If you ask people what should be on the news, they’ll give you great answers. They’ll tell you that they want to hear about what’s going on in our country. They want updates on the economy and politics and foreign policy. They want to hear about the latest developments in healthcare and education. By a margin of two-to-one, they’ll say that international news is more pressing than celebrity gossip!
Did you know that the major news outlets all have systems that can track what news stories actually get read? They can tell how long you read them, how often you shared them, facebooked them, or printed them?
So let me tell you what just a few of the top twenty “news” stories were in the past 6 months:
- How Y’all, Youse, and You Guys Talk
- 30 Signs You’re Almost Thirty
- Why Is Netflix Secretly Cropping Movies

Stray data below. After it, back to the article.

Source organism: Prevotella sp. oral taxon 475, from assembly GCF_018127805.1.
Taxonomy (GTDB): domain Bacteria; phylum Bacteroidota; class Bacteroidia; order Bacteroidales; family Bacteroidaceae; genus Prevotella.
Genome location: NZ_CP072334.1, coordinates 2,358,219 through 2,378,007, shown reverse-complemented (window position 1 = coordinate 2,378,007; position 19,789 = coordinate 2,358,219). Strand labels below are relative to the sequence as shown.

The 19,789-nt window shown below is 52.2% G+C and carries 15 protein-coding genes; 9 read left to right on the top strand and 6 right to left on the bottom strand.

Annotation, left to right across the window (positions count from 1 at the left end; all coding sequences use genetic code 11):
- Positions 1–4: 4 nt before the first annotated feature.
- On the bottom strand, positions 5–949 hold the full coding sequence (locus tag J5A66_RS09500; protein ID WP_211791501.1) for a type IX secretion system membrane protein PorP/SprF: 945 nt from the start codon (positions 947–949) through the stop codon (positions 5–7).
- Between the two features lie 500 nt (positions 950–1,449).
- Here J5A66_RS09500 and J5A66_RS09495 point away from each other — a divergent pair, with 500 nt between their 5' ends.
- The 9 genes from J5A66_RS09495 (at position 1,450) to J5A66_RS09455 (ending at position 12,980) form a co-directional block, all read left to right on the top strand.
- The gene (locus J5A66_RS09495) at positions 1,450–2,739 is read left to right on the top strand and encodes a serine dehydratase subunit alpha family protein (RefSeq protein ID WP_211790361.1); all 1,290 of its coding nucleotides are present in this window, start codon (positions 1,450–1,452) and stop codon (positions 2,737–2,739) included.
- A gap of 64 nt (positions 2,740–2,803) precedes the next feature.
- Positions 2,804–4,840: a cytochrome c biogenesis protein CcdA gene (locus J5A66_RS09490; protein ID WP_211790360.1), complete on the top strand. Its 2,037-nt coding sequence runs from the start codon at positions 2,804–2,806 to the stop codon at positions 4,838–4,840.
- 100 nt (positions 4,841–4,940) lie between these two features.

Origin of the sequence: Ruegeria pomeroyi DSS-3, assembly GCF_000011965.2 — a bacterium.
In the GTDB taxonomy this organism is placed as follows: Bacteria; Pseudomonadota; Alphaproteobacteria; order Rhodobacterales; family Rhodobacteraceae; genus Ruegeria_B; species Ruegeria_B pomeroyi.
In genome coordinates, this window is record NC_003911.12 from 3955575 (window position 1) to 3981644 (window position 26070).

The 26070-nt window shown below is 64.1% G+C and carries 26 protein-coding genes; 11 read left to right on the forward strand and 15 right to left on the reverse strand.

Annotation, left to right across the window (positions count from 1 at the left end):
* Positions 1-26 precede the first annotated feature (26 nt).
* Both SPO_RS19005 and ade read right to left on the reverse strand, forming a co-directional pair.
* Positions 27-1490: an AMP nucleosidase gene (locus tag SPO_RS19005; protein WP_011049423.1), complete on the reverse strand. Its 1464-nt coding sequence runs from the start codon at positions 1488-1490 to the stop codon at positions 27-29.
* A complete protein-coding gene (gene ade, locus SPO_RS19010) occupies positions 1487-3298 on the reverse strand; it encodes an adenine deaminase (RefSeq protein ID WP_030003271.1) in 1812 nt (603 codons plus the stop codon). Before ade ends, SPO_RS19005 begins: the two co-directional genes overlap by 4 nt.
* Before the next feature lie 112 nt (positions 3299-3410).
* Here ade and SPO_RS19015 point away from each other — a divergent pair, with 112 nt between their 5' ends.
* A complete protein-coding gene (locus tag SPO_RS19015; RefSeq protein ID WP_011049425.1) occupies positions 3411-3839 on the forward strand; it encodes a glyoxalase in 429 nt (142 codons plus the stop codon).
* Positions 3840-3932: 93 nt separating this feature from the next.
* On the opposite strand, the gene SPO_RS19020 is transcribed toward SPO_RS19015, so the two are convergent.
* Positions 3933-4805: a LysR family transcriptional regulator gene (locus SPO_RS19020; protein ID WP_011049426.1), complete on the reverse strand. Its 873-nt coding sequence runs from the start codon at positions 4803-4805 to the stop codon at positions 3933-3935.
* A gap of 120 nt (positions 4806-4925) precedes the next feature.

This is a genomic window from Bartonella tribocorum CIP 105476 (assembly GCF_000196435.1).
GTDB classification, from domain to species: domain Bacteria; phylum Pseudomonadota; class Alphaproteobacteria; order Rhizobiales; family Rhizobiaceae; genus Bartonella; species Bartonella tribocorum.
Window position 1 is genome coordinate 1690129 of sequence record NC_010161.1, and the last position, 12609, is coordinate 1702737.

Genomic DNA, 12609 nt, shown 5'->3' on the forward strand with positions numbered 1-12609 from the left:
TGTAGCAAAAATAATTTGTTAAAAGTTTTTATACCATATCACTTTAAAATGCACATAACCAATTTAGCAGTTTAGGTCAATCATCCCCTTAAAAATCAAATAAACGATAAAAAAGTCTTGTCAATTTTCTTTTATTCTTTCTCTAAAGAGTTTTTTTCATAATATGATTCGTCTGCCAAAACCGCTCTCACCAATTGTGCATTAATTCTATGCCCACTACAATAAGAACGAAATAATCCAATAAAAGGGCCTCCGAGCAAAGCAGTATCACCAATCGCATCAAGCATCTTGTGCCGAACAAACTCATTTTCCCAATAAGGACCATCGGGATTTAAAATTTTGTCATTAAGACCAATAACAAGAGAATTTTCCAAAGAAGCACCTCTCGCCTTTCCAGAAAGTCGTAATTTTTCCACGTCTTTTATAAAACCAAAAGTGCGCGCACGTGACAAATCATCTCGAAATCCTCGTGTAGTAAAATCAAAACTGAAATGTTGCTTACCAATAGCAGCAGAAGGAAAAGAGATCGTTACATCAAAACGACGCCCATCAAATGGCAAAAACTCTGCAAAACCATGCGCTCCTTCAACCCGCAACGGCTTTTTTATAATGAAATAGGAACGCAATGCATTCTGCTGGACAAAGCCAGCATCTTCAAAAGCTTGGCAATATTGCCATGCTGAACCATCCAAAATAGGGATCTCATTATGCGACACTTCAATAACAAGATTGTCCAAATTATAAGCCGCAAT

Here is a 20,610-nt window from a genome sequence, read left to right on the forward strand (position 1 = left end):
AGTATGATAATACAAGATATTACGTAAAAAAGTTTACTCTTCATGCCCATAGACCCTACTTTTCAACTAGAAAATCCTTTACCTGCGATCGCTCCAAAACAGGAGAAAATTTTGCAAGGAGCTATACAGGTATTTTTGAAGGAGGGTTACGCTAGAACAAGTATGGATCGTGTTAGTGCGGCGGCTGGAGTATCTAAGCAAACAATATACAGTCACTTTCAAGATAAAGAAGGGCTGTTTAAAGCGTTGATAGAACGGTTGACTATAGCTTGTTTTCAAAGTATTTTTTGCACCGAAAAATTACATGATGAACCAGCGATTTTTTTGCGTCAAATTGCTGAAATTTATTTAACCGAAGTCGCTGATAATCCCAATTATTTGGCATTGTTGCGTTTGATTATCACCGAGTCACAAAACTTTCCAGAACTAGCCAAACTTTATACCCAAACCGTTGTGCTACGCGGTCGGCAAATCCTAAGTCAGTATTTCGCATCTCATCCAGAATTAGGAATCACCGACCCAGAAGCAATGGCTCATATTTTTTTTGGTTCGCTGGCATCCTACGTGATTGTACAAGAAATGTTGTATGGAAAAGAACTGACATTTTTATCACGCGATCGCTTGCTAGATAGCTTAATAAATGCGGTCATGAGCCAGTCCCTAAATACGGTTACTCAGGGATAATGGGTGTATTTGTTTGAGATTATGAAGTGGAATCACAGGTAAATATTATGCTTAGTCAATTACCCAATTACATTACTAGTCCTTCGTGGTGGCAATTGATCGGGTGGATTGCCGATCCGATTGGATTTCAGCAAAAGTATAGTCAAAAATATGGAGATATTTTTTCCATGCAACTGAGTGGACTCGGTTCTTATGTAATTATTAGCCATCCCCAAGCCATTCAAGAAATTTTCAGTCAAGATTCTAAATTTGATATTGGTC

- 22 Things Miley Cyrus Looked Like at the 2013 VMAs
What we said we cared about does not appear to be what we actually cared about. Here’s the quote from the Atlantic: “Ask audiences what they want, and they’ll tell you vegetables. Watch them quietly, and they’ll mostly eat candy.”
Does this surprise you? It probably shouldn’t. It does cause me to think. We say we want the good stuff. We like the idea of hard-hitting biblical lessons at church, but what happens when somebody steps on my toes? We say that we want close, meaningful relationships, but what happens when that requires me to sacrifice?
Let’s tell the truth and admit that we like our “candy” – but let’s do better about the vegetables too!